Blue Ocean Strategy - review by B Lilly
Review of Blue Ocean Strategy, by Bryan Lilly
When you think about future growth, do you think creatively? This book is about finding new ways to grow, so you are not just competing on efficiency and ever thinning margins.
Consider two markets where you could compete; one is called a Red Ocean and one is Blue. A Red Ocean is a market that is already very competitive. Red is the bloody water you should avoid. To win in a Red Ocean you must steal customers from competitors, and of course these competitors are trying to steal customers from you. In contrast, a Blue Ocean is a market where competitors are irrelevant. You create a more profitable Blue Ocean by offering products and services that are very different from what the competition currently offers, and by attracting new customers. The idea is to think creatively about the current market, and then diverge to create a new market where competitors are less relevant. In developing this Blue Ocean, you must create a focused set of benefits, diverge from competition, and convey benefits clearly with a short tagline.
Because a Blue Ocean is new, you must think about future customers. The authors suggest looking at current customers, and more importantly to three types of noncustomers. These noncustomers include people who (1) minimally purchase and would rather jump ship, (2) have considered current offerings and reject them, and (3) have never seriously thought about buying in your product category. Common needs may exist among these non-customers. Find the unmet common needs, and Blue Ocean ideas will arise. To illustrate, the authors provide examples from companies in industries such as cement, hair care, fitness clubs, and many others.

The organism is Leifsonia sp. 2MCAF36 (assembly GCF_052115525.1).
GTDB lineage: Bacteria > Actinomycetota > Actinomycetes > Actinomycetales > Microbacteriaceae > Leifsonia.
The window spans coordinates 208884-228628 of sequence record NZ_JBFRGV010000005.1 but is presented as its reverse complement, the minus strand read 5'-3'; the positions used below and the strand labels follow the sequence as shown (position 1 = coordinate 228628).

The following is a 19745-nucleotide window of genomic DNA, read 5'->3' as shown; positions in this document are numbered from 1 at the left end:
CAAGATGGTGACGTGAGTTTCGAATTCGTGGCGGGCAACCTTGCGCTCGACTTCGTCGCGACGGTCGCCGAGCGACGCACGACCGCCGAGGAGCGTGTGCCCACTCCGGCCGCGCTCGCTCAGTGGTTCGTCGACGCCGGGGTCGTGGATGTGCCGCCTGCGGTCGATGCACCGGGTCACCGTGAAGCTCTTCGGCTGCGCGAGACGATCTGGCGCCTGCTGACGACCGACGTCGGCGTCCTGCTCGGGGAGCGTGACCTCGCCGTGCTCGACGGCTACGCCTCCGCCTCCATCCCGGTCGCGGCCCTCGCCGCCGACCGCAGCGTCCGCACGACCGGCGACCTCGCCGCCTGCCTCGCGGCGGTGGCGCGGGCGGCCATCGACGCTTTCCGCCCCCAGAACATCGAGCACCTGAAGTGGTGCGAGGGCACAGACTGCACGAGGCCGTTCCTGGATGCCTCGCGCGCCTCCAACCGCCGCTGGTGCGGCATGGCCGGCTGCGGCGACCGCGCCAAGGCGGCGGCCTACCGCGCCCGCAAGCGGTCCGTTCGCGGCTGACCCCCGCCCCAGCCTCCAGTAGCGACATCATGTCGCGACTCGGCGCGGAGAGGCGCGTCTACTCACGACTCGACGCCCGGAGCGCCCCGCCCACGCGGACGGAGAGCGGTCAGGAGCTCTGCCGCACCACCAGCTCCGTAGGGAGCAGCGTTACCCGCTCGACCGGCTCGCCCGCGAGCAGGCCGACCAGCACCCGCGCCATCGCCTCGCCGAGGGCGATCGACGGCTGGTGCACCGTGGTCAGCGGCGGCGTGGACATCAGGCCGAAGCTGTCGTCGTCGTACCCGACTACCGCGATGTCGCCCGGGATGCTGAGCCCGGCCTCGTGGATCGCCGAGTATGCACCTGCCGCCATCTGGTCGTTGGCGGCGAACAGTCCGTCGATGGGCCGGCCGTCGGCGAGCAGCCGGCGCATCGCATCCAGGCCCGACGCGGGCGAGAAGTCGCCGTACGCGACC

For tactics, the authors discuss an analytic tool called the Strategy Canvas, and toward the end of the book they discuss implementation. The strategy canvas is developed through a process where people debate and identify ways to diverge from current competitors. During this process, list factors that currently drive customer purchase. To develop your Blue Ocean, consider what factors to eliminate or create. For example, are you providing a service that customers do not value? If so, eliminate it. And create factors that help you diverge from competitors in a meaningful way. When discussing implementation, the authors give examples that illustrate resistance to change and how some organizations have overcome this resistance.
If you do not work in marketing, this book will give you a good set of ideas. If you do work in marketing, you should recognize the Blue Ocean ideas. The Red versus Blue thinking is similar to the idea of Marketing Myopia, which has been in presented in basic marketing textbooks for over 40 years. The notion of divergence is essentially differentiation, which is also fundamental in marketing. And the strategic canvas is a new way to present positioning maps, which can be used in the same way as the canvas. Blue Ocean Strategy successfully ties these marketing ideas together in an appealing way.